[GI% = 100 − [(TE/NC) × 100%]

In which, NC is the absorbance for the negative control and TE is the absorbance in the presence of the tested extracts. The half maximal inhibitory concentration (IC50) was determined for the extract that caused the greatest GI% against HCT-116, SF-295 and OVCAR-8. The same protocol for the same cells, adding the cell line HL-60 (0.3 × 106 cells/ml in 100 µL medium) was used to determine the IC50, varying only the concentration of the compound from 0.39 to 50 µg/ml, and the potency of the extract. The experiment was performed as three independent experiments, and doxorubicin (0.3 μg/ml) was used as a positive control (Doxorubicin, purity > 98%; Sigma Chemical Co., St. Louis, MO, USA).

Determination of the effect of P. alata leaf extract in non-cancer cells

The alamar blue assay was used to determine the effect of extract from the leaves of P. alata (ELPA) against proliferation of non-cancer cells (PBMCs) obtained from peripheral blood from healthy human volunteers (Nakayama et al., 1997).  Initially, the cells were plated in 96-well plates (100 μL/well of a solution of 3 × 106 cells/ml). After 24 h of incubation, extract from the leaves of P. alata (0.39 to 50 µg/ml) was dissolved in 0.3% DMSO, added to each well and incubated for 72 h. Doxorubicin (0.03 - 0.25 μg/ml) was used as a positive control and 0.3% DMSO was used as a negative control. 24 h before the end of the incubation period, 20 μL of alamar blue stock solution (0.312 mg/ml) (resazurin) was added to each well. Absorbances were measured at wavelengths of 570 nm (reduced) and 595 nm (oxidized) using a plate reader (DTX 880 Multimode Detector, Beckman Coulter™).  

Determination of the cytotoxicity mechanism induced by P. alata leaf extract

Morphological analysis by light microscopy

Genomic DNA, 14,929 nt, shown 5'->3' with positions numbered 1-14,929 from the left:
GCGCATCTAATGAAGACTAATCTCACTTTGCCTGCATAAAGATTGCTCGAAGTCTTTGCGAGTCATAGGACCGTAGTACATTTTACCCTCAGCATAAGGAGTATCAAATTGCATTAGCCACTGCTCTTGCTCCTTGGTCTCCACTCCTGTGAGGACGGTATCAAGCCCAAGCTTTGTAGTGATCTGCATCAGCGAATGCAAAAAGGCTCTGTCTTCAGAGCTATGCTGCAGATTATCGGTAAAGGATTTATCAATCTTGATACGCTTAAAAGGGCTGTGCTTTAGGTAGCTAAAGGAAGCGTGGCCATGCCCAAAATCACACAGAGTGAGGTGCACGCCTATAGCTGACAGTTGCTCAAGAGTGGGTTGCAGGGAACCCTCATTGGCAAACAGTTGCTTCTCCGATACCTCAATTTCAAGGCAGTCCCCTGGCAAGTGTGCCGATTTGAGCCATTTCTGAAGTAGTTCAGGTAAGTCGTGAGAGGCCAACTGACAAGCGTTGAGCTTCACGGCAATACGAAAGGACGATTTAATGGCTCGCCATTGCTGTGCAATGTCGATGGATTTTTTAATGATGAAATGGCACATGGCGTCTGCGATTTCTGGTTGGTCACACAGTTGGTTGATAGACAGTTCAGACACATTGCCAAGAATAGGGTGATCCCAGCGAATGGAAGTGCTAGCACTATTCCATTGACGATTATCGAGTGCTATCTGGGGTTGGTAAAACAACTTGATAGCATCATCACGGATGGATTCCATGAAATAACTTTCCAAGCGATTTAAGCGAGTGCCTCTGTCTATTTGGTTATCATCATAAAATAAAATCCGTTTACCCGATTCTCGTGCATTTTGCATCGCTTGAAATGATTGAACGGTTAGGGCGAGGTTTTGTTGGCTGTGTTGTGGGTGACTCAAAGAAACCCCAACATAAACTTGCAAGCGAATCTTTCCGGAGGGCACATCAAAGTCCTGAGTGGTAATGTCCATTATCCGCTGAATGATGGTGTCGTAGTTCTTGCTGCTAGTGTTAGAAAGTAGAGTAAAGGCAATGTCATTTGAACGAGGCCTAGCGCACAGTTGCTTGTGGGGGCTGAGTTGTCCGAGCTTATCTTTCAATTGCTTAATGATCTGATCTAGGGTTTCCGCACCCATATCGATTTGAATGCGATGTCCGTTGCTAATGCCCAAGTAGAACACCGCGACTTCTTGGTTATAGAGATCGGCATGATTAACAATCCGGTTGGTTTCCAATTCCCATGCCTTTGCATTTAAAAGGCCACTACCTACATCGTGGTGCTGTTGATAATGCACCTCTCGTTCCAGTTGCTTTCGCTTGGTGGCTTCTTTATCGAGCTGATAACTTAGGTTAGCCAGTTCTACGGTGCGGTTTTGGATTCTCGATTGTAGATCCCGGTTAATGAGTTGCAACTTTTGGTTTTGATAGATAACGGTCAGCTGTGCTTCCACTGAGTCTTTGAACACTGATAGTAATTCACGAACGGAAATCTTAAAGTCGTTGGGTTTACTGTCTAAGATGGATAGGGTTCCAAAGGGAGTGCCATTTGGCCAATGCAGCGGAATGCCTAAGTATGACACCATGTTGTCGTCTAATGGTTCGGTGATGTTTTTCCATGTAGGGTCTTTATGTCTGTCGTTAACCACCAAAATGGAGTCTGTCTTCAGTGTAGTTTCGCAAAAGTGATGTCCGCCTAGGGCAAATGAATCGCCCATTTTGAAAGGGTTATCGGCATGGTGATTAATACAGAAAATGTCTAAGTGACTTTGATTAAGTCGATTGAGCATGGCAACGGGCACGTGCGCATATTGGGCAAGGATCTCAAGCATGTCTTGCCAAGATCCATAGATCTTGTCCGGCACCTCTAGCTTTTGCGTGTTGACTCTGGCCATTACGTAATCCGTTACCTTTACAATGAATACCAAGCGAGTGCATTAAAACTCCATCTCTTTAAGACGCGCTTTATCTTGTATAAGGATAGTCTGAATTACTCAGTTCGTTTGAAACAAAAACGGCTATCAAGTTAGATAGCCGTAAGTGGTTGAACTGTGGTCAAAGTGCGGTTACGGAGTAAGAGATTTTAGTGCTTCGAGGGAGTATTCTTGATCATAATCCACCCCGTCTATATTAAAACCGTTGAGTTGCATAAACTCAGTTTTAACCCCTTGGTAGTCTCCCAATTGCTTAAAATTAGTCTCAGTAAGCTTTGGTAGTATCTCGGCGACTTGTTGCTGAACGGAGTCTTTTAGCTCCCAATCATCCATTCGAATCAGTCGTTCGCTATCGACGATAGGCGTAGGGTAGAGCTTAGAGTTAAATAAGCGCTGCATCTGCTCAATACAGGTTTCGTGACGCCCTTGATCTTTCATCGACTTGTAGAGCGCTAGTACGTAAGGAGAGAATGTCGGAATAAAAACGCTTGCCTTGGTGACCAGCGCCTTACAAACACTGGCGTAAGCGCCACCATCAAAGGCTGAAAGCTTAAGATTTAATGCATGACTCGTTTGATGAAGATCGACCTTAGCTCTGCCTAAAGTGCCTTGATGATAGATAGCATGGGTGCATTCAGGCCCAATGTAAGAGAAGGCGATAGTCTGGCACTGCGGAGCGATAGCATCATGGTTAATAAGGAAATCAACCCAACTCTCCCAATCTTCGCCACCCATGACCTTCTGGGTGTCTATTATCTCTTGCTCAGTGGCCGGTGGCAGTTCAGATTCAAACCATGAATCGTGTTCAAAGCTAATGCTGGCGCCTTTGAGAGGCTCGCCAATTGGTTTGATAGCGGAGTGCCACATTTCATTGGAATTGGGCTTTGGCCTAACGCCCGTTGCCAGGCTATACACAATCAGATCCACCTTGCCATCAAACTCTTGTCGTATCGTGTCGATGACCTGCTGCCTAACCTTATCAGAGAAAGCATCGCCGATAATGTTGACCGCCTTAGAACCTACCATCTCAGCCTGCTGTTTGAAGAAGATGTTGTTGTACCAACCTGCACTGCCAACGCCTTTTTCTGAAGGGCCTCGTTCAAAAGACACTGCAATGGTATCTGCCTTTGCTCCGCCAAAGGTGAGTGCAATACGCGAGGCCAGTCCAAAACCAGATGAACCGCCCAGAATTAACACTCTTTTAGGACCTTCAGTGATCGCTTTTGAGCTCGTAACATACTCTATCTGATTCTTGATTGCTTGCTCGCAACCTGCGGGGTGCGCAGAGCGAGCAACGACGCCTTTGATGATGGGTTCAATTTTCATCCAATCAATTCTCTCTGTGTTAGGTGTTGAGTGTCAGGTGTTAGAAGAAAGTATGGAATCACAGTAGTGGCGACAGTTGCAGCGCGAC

Differential staining with hematoxylin/eosin was used for morphological analysis. The HL-60 cells, plated at 0.3 × 106 cells/ml were incubated for 72 h with P. alata leaf extract (9.69, 19.77, and 38.74 μg/ml) and examined under an inversion microscope. To observe the morphology, 50 μL of the cell suspension was added to the slide centrifuge (Shandon Southern Cytospin™). After cell adhesion on the slide, fixation with methanol for 1 min was completed, hematoxylin followed by eosin was used. Doxorubicin (0.3 μg/ml) was used as a positive control (Veras et al., 2004).

Morphological analysis by fluorescence microscopy

Acridine orange/ethidium bromide (AO/EB) (Sigma Aldrich) staining in HL-60 cells was performed to evaluate the pattern of cell death induced by P. alata leaf extract. Cells of the HL-60 strain were plated at 0.3 × 106 cells/ml, and then incubated for 72 h with the extract (9.69, 19.77, and 38.74 μg/ml). The cell suspension was transferred to a microtube and centrifuged for 5 min at low speed (500 rpm). The supernatant was discarded and the cells re-suspended  in  20 μL  of  PBS  solution.  Then  1 μL  of the ethidium bromide/acridine orange solution was added to each tube and placed under a fluorescence microscope to observe the cellular events. Doxorubicin 0.3 μg/ml was used as a positive control (Geng et al., 2003).

Analysis of cell cycle and DNA fragmentation

Cell cycle analysis was performed to determine cell content, which reflects the cell cycle phases (G0/G1, S, and G2/M). For this, HL-60 cells were plated in 24-well plates at the concentration of 0.3 × 106 cells/ml and incubated for 72 h with P. alata leaf extract (9.69, 19.77 and 38.74 μg/ml). Doxorubicin (0.3 μg/ml) was used as a positive control. After the incubation period, cells were harvested in a permeabilization solution containing 0.1% triton X-100 (Sigma Chemical Co. St Louis, MO, USA), 2 µg/mL propidium iodide (Sigma Chemical Co. St Louis, MO, USA), 0.1% sodium citrate and 100 µg/mL RNAse (Sigma Chemical Co. St Louis, MO, USA) and incubated in the dark for 15 min at room temperature (Militão et al., 2006). Finally, cell fluorescence was measured by flow cytometry with a BD LSRFortessa cytometer using BD FACSDiva Software (BD Biosciences) and FlowJo Software 10 (FlowJo Lcc; Ashland, OR, USA). Ten thousand events were evaluated per experiment, and cellular debris was omitted from the analysis.